If you want to hire a programmer to do something for you, by all means, negotiate in detail and do it well. If you want to buy consumer software, take it or leave it. If you're signing up for some new cloud service, take it or leave it. Unless you are willing to put in a lot of effort, can generate enough outrage to create an ad-hoc negotiating group, or are confident that you can find an advocate within the business, reading the agreement changes nothing.
Also, very few ordinary people are deciding whether or not to enter into a contract based upon enforceable terms like an arbitration provision. That's a very high order effect in their personal utility function, if it would be considered at all.

Short summary: If the license says something that is enforceable in court, odds are super good that you can't get it removed with anything short of an activist campaign. If that's not your thing, you're still a decent human being for not caring. I understand that you have other priorities. If the license says something that is not enforceable in court, why should you care at the outset? Deal with it if the circumstance arises. Again, you have other priorities.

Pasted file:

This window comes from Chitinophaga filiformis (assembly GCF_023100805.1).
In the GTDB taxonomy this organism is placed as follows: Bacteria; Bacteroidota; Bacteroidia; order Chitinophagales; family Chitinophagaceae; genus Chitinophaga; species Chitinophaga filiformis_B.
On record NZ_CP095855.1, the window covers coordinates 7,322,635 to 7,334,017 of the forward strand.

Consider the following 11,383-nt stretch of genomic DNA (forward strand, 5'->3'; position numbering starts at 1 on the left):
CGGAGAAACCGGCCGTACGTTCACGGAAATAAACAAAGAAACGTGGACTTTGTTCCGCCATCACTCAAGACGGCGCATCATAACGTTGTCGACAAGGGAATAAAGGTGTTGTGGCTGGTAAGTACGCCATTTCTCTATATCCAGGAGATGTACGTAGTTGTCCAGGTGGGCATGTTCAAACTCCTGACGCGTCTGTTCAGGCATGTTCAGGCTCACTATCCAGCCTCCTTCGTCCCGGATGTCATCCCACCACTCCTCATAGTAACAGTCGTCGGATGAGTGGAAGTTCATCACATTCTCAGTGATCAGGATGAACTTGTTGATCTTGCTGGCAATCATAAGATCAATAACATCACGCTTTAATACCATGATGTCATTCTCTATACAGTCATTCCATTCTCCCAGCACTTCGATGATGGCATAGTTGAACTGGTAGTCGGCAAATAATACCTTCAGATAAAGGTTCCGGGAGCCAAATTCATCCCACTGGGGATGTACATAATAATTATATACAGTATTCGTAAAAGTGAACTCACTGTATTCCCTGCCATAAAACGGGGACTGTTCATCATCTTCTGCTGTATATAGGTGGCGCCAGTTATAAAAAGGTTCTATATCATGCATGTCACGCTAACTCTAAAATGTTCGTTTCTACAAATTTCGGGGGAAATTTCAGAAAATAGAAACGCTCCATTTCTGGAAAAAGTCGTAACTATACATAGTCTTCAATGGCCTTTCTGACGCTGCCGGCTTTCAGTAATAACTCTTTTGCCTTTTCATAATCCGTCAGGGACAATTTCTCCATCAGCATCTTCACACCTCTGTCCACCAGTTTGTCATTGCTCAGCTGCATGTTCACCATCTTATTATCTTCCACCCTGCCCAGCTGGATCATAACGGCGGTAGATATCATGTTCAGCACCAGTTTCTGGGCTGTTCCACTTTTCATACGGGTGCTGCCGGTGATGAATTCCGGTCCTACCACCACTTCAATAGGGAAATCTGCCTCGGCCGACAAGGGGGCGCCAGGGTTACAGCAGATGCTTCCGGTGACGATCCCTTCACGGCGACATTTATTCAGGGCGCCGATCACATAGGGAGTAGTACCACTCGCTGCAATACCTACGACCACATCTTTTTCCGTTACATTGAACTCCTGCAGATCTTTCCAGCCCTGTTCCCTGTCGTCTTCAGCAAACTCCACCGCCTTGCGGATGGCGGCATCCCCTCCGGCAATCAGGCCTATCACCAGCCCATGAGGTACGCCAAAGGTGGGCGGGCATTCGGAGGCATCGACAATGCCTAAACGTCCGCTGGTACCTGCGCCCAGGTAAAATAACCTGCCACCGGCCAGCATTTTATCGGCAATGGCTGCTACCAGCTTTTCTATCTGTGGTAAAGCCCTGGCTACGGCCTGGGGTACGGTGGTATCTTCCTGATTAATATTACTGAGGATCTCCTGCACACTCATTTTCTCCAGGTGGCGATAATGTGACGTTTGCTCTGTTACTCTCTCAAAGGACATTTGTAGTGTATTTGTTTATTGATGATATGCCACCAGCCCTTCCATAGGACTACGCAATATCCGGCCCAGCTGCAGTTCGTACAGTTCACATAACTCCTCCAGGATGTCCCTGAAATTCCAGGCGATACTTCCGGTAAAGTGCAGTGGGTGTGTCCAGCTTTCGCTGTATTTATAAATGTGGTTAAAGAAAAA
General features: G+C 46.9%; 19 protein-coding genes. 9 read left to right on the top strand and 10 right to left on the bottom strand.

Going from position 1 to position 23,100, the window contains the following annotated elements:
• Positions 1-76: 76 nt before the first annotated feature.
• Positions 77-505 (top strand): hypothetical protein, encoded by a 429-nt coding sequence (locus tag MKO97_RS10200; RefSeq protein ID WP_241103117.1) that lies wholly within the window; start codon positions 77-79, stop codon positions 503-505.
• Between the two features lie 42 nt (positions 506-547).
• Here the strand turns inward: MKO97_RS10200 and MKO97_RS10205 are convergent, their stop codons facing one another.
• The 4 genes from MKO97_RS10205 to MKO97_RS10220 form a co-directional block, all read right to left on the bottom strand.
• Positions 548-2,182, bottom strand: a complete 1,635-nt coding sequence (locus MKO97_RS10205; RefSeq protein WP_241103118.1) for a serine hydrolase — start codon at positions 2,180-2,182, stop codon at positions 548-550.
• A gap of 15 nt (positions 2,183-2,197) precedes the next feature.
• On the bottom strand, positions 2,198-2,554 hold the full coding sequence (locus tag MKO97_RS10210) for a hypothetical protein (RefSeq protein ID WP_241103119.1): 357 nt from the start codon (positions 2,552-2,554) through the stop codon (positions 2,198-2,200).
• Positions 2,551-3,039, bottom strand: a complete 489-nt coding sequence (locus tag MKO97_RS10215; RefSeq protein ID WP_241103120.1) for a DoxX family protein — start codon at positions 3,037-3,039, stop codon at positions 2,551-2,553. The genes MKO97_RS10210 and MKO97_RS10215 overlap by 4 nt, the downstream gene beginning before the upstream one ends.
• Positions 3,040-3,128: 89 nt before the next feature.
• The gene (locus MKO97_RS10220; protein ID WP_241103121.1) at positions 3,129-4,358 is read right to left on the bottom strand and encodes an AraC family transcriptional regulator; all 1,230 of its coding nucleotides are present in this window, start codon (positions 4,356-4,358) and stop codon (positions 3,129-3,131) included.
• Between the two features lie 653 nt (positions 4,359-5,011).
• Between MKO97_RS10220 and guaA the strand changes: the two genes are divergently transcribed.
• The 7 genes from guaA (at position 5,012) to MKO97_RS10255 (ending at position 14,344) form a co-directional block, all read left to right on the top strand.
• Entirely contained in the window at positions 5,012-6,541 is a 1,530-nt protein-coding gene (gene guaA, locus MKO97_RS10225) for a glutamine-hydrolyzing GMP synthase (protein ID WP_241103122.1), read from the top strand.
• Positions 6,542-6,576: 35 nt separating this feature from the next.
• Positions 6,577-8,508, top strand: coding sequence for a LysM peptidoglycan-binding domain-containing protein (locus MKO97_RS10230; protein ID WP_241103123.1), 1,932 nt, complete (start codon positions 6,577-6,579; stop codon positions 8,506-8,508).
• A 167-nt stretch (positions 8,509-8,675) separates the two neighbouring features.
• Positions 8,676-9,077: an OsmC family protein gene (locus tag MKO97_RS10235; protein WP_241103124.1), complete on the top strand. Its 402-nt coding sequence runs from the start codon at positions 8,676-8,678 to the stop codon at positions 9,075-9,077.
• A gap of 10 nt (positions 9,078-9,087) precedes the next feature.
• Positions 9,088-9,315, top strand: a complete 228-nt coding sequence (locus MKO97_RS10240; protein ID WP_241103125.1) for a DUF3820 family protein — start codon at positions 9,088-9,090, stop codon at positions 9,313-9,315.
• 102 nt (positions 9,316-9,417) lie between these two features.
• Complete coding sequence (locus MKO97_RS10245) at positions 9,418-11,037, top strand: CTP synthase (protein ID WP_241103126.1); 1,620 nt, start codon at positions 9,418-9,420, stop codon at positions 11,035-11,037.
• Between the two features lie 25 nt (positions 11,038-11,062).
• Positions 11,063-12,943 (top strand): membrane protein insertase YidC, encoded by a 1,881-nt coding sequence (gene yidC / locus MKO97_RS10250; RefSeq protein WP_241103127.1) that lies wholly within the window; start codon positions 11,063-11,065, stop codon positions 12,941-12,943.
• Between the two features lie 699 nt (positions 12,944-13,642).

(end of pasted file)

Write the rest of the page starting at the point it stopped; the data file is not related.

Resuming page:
I call it pragmatism. I don't care whether you do or not.

Comment Re:The DNC overlords always get their way (Score 1) 644

That's cute. You think all Hillary's votes are actual people and that no voter fraud happened. Yes, I am sure the woman who had half as many people at her rallies "legitimately" won.

Wait a minute. The democrats and democrat-leaning activists have declared that voter fraud essentially doesn't exist (i.e., is too low to have any impact on anything), therefore Republican efforts to tamp down on voter fraud for the pat 8 years were really aimed at minority voter suppression.

So which is it, Bernie supporters? Does voter fraud not exist, or are there legitimate reasons to demand more rigorous documentation from voters at the polls?

Whatever the truth is, it cannot be both.

Comment Re:AT&T needs to watch out... (Score 1) 204